The other thing about exploration is that the map is quite large and often very empty. The game touts its thousands of rooms; people from an IF background, where four high-detail rooms are usually considered superior to any number of low-detail ones, will generally react to this as a reason to run away screaming, possibly undergoing flashbacks to Time Zone. The huge map multiplies the fatigue problem, and makes it necessary to map; plenty of user-made maps exist, but they're poorly indexed. Because the world is very much under construction, it's possible that more richly-detailed rooms are intended; but it seems as if the idiom is inclined towards much, much more of the same.
Which brings me to the next point: at present, it seems as though a lot of the draw of TriadCity lies in the opportunity to contribute to the world. Characters can earn in-game roles and rewards by contributing code and worldbuilding to the game itself, or art, maps, and various categories of writing to the website that supplements it. With this in mind, I started to design a small area for the game -- but then I balked, because I felt as though I was creating something dead. The game doesn't need more areas; it needs more active narrative, more detail, more things to do in the world that already exists. And after several days of pretty intensive play, I just haven't seen any examples of how the game might do that kind of thing.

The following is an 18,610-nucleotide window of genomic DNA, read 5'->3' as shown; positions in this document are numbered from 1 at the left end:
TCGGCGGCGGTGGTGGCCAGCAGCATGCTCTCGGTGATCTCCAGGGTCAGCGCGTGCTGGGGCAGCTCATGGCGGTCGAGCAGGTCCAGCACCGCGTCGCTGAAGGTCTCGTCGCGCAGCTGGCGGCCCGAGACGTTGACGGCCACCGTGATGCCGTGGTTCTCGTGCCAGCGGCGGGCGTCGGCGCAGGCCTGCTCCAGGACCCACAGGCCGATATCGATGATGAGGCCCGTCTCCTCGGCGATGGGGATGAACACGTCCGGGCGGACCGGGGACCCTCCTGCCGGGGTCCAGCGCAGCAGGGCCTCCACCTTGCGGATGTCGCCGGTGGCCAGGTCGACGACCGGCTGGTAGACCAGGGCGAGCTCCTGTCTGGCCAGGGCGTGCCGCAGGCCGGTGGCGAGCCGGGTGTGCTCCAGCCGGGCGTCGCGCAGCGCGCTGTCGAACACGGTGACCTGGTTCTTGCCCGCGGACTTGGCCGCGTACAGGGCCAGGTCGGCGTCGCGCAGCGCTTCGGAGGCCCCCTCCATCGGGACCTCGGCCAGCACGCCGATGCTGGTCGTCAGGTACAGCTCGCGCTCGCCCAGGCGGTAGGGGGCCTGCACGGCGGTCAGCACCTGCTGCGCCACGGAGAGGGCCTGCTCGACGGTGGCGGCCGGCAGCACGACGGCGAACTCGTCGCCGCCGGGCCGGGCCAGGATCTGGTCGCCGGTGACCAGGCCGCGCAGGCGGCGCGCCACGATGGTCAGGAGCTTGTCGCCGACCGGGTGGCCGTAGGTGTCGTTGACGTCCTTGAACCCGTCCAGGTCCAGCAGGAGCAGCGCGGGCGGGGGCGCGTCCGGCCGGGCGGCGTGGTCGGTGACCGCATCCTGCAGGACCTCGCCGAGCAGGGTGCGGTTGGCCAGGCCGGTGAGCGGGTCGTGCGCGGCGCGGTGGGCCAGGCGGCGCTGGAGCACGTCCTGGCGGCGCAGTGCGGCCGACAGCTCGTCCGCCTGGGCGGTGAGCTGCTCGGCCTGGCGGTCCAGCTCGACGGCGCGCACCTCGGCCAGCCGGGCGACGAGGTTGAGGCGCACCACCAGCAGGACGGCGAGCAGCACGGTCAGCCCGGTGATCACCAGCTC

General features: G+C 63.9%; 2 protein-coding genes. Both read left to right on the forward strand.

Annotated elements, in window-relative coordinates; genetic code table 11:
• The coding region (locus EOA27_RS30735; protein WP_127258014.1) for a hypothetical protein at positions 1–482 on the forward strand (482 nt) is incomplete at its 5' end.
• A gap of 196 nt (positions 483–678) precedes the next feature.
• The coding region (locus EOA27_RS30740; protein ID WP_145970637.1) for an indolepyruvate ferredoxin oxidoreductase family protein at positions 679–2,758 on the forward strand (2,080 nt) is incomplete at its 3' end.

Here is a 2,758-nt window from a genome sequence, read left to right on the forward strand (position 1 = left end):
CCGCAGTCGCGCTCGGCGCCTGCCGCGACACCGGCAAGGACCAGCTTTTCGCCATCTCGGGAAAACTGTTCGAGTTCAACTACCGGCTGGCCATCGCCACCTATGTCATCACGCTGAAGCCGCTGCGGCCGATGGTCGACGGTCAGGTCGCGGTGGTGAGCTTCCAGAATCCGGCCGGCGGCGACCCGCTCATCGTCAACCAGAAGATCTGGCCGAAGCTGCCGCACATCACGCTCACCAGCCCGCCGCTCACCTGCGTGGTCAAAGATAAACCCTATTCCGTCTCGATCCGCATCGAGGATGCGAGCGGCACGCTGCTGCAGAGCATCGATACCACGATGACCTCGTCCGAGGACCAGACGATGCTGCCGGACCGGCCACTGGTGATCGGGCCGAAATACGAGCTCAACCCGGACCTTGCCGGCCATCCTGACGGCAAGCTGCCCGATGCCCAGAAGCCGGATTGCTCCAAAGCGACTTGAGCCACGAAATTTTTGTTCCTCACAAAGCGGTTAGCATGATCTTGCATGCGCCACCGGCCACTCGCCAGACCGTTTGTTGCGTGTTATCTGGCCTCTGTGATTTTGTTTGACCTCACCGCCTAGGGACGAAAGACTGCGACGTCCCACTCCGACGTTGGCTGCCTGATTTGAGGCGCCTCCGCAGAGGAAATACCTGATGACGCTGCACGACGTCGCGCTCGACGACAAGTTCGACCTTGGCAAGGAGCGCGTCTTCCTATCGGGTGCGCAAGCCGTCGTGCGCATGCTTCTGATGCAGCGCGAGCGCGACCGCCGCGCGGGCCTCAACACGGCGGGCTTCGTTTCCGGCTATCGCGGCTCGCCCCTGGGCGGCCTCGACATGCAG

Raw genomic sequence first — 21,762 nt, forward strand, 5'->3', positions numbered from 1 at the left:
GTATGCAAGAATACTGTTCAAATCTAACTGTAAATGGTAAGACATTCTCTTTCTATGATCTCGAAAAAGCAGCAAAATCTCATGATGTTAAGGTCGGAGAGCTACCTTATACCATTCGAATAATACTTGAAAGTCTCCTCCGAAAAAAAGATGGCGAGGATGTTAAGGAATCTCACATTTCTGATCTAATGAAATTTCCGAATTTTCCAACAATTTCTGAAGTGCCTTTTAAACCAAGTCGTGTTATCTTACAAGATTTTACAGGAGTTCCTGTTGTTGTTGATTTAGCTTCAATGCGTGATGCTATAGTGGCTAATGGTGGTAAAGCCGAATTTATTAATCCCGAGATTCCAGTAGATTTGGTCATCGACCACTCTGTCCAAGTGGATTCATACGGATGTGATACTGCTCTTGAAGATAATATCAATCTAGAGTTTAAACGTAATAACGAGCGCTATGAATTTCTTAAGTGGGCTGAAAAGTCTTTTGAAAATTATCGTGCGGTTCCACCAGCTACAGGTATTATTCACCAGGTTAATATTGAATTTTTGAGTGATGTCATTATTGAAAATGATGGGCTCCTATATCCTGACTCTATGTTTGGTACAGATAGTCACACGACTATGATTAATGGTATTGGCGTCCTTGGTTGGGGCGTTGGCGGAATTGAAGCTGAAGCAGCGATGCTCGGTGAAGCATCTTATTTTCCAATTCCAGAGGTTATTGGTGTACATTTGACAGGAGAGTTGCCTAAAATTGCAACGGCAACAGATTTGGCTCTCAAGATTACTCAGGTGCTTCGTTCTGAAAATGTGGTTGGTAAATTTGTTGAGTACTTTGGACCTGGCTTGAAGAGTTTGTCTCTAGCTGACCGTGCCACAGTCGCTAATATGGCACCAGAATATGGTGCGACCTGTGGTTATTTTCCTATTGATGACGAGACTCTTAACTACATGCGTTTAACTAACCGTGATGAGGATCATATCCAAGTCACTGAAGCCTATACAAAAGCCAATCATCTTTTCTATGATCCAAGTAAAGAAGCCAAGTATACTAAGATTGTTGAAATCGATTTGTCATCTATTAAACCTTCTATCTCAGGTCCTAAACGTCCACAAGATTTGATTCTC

Related reviews: history, surrealism, art, graphics, leonora carrington, psychology, flashback, out-of-comp
The thing that struck me most about House of Fear was the contrast between content and structure. For Leonora Carrington and the world of 1940, surrealism was challenging, avant-garde, politically potent. For IF, surrealism is a stock approach, comfortable and familiar. The strange-but-consistent world built from psychological allegory, the focused set of interaction styles, the house-of-locked-doors map will all be immediately familiar. The disorientation of the protagonist isn't shared by the player.